It would seem somewhat presumptuous to label any side prior to the beginning of next season as relegation candidates, even favourites, as this season proved at least as Birmingham and Wolves confounded their pre-season critics, but the challenges facing Wigan at present, which I feel at least we can say with a fair degree of certainty, are many and I fear for their survival next term.
With Chairman Dave Whelan stating that “I would say £15million for Rodallega isn’t outrageous. He is a player we do not want to sell and I would love it if he started next season with us. But equally sometimes we have to sell a player like this, we have no choice” It would appear as if the club are in genuine fear of losing their top scorer last season.
Hugo Rodallega bagged 10 goals last term after signing from Mexican club Necaxa in January 2009 and was by far and away their most threatening front man last season with Jason Scotland finding the step up difficult after his move from Swansea in the Championship, the inexperienced Scott Sinclair used sparingly and Victor Moses still a raw prospect. It’s hard to see where the goals will come from, if the likes of Arsenal, Stoke and Aston Villa were to follow up on their initial interest and put their money where their mouth is with regards to moving for the Columbian. Wigan only scored 37 goals last season, with only the relegated Burnley and Portsmouth side’s aswel as Wolves and Stoke faring worse in front of goal.
But it’s not their attack, although that is undeniably in a somewhat fragile state at present, that presents the most cause for concern, their defence leaks goals left, right and centre and with Paul Scharner angling for a move it looks about to get a far sight worse. The club let in 79 league goals last season, with only relegated Burnley beating this total and they finished rather worryingly with a goal difference of -42, the worst in the league. This horrendous total can be attributed to the goal difference distorting and moral sapping defeats away to Spurs 9-1 back in November and the 8-0 loss to Chelsea at Stamford Bridge on the final day of the season.
On their travels Wigan’s defence conceded a whopping 55 goals in 19 games and they only mustered 8 clean sheets all season; they exited the FA Cup at the fourth round stage with a humbling at home to eventual League Two champions Notts County 2-1 and they fell at the first hurdle in the League Cup with a humiliating 4-1 defeat away at newly promoted Blackpool back in August. The club’s average attendance is the lowest in the Premiership at 17,998 and is someway short of their full capacity 25,133. This can only impact on the club’s budgets and turnover, although I won’t profess to be an expert in fiscal matters of this kind.
Charles N’Zogbia is also attracting the attention of some of the big boys and although he would command a large fee, possibly even in excess of £10m, manager Roberto Martinez would be facing a real uphill struggle to replace the outgoing quality of his squad, with no gaurentee that he’ll be allowed to spend everything that comes in.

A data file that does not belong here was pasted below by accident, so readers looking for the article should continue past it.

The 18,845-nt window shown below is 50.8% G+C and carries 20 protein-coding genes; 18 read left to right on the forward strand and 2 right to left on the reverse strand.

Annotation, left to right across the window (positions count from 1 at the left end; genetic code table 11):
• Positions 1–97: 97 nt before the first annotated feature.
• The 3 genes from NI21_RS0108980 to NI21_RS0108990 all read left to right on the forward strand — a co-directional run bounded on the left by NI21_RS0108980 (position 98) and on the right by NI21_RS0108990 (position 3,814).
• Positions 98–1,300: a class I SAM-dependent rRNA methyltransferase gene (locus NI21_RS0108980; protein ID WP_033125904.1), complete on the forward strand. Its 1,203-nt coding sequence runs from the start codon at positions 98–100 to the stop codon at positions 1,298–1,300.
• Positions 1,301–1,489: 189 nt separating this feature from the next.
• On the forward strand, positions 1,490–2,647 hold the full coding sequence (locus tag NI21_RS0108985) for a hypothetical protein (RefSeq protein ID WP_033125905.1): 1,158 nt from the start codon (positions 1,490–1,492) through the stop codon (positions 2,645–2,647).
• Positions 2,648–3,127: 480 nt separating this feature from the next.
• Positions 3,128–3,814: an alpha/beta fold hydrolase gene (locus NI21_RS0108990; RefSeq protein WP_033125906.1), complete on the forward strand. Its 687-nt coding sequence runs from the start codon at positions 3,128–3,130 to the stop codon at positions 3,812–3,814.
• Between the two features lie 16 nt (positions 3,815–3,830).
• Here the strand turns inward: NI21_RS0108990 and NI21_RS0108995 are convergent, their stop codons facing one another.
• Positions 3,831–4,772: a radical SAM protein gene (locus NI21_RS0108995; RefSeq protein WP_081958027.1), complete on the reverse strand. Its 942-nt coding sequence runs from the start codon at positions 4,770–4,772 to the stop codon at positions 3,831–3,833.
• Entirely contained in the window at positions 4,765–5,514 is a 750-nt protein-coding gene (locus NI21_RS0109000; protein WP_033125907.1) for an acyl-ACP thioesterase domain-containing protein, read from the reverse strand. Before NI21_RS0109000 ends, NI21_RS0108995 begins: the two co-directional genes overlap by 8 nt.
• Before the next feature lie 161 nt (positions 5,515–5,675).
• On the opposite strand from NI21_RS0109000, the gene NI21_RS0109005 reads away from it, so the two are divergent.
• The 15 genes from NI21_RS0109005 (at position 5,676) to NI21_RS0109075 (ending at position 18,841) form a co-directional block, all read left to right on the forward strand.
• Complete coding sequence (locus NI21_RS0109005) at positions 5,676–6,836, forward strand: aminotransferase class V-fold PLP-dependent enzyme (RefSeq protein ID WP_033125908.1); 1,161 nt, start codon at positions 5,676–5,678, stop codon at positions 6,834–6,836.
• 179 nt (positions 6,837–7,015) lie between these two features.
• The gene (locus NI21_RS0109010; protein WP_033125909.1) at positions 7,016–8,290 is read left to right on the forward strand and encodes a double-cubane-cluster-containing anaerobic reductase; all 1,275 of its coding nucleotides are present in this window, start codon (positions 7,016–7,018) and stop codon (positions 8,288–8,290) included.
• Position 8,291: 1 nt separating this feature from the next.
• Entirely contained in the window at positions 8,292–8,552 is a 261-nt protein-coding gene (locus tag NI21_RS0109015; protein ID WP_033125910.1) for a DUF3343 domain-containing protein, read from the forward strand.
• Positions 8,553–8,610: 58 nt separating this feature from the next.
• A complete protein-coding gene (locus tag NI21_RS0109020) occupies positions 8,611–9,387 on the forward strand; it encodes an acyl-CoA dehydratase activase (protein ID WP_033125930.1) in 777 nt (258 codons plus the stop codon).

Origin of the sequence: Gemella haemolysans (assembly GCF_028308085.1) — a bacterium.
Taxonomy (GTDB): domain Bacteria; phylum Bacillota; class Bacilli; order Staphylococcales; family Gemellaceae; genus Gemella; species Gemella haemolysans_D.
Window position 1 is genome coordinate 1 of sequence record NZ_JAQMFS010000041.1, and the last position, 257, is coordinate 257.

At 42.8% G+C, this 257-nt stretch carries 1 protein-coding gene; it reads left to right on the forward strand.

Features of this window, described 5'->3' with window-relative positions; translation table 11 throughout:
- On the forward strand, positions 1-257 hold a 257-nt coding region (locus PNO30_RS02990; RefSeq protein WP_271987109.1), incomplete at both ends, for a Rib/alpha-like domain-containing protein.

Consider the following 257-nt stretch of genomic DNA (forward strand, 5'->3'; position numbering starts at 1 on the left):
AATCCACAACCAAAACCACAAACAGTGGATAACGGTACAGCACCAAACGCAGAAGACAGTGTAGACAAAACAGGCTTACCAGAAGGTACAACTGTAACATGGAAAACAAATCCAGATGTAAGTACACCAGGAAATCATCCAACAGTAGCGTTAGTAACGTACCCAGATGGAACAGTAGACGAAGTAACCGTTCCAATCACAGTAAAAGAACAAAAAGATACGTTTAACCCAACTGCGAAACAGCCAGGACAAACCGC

Martinez is an affable manager and to an extent has done a decent job at Wigan, his side have earned eye catching wins throughout the season such as away to Aston Villa and at home to Liverpool, Chelsea and Arsenal, but these are not the sorts of results that can be relied upon season after season and without these four wins they would have been caught up a lot more seriously in the relegation quagmire. The Jekyll and Hyde nature of the team coupled with its relative lack of strength in depth all point towards testing times ahead for Wigan fans.
Of course this is just all conjecture, but the signs are worrying though. The fan base has shrunk as attendance figures show it competes with the city’s favourite sport, rugby league, the naive manager who has found his first season in the top flight more difficult than previously anticipated has found out that there is a significant jump in quality with signings Moses, Jordi Gomez and Scotland all failing to produce the goods going forward. Martinez’s persistence with a free-flowing style of play, although admirable in principle does not always equate to success, especially when you simply don’t have the layers capable of carrying out such a style and it displays an ignorance of the demands of the top flight, something that could not be aimed at Messrs Allardyce and Pulis, who both seemed to have worked out some time ago, that survival is the name of the game, good football is nothing more than a bonus.
I’m not saying that Wigan are doomed for relegation, you can never say anything with such certainty in football such is the beautiful game’s inherent inconsistency, just that with bigger clubs circling around their better players, a poor defence and paucity of guaranteed goals up top, this summer could prove a pivotal one when it comes to the club’s future and deciding which division they will be eventually playing in come the start of the 2011/12 season. Based on what I think is a pretty fair assessment of their failings, the cons certainly do outweigh the pros when it comes to Wigan retaining their Premiership status.